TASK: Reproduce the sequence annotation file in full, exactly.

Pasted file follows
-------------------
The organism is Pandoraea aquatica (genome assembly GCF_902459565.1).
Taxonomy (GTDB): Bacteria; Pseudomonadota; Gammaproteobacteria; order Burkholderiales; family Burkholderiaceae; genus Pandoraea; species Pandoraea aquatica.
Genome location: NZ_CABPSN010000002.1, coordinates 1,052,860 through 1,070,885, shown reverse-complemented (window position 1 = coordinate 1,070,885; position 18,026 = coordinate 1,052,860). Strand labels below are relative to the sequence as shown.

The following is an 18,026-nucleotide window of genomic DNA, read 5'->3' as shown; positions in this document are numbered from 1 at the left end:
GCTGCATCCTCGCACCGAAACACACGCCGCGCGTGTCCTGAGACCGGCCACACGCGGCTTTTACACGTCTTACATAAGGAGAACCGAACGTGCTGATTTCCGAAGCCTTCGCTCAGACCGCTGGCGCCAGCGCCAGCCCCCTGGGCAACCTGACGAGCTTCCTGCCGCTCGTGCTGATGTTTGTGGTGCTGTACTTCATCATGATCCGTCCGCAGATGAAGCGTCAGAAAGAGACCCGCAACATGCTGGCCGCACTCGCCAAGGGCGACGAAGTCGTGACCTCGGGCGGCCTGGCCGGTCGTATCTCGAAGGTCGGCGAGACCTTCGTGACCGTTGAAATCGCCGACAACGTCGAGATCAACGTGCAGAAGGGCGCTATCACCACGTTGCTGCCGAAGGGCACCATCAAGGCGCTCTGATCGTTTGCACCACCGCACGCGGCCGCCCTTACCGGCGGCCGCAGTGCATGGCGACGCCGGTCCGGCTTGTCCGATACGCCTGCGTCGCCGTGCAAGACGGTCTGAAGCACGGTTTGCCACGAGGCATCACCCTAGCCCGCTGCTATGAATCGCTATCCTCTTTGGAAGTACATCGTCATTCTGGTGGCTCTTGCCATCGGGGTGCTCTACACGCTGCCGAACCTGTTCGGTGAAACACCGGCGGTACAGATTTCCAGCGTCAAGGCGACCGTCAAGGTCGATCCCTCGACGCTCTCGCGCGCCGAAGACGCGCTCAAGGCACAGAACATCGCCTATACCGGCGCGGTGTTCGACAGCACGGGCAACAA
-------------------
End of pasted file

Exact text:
The organism is Pandoraea aquatica (genome assembly GCF_902459565.1).
Taxonomy (GTDB): Bacteria; Pseudomonadota; Gammaproteobacteria; order Burkholderiales; family Burkholderiaceae; genus Pandoraea; species Pandoraea aquatica.
Genome location: NZ_CABPSN010000002.1, coordinates 1,052,860 through 1,070,885, shown reverse-complemented (window position 1 = coordinate 1,070,885; position 18,026 = coordinate 1,052,860). Strand labels below are relative to the sequence as shown.

The following is an 18,026-nucleotide window of genomic DNA, read 5'->3' as shown; positions in this document are numbered from 1 at the left end:
GCTGCATCCTCGCACCGAAACACACGCCGCGCGTGTCCTGAGACCGGCCACACGCGGCTTTTACACGTCTTACATAAGGAGAACCGAACGTGCTGATTTCCGAAGCCTTCGCTCAGACCGCTGGCGCCAGCGCCAGCCCCCTGGGCAACCTGACGAGCTTCCTGCCGCTCGTGCTGATGTTTGTGGTGCTGTACTTCATCATGATCCGTCCGCAGATGAAGCGTCAGAAAGAGACCCGCAACATGCTGGCCGCACTCGCCAAGGGCGACGAAGTCGTGACCTCGGGCGGCCTGGCCGGTCGTATCTCGAAGGTCGGCGAGACCTTCGTGACCGTTGAAATCGCCGACAACGTCGAGATCAACGTGCAGAAGGGCGCTATCACCACGTTGCTGCCGAAGGGCACCATCAAGGCGCTCTGATCGTTTGCACCACCGCACGCGGCCGCCCTTACCGGCGGCCGCAGTGCATGGCGACGCCGGTCCGGCTTGTCCGATACGCCTGCGTCGCCGTGCAAGACGGTCTGAAGCACGGTTTGCCACGAGGCATCACCCTAGCCCGCTGCTATGAATCGCTATCCTCTTTGGAAGTACATCGTCATTCTGGTGGCTCTTGCCATCGGGGTGCTCTACACGCTGCCGAACCTGTTCGGTGAAACACCGGCGGTACAGATTTCCAGCGTCAAGGCGACCGTCAAGGTCGATCCCTCGACGCTCTCGCGCGCCGAAGACGCGCTCAAGGCACAGAACATCGCCTATACCGGCGCGGTGTTCGACAGCACGGGCAACAA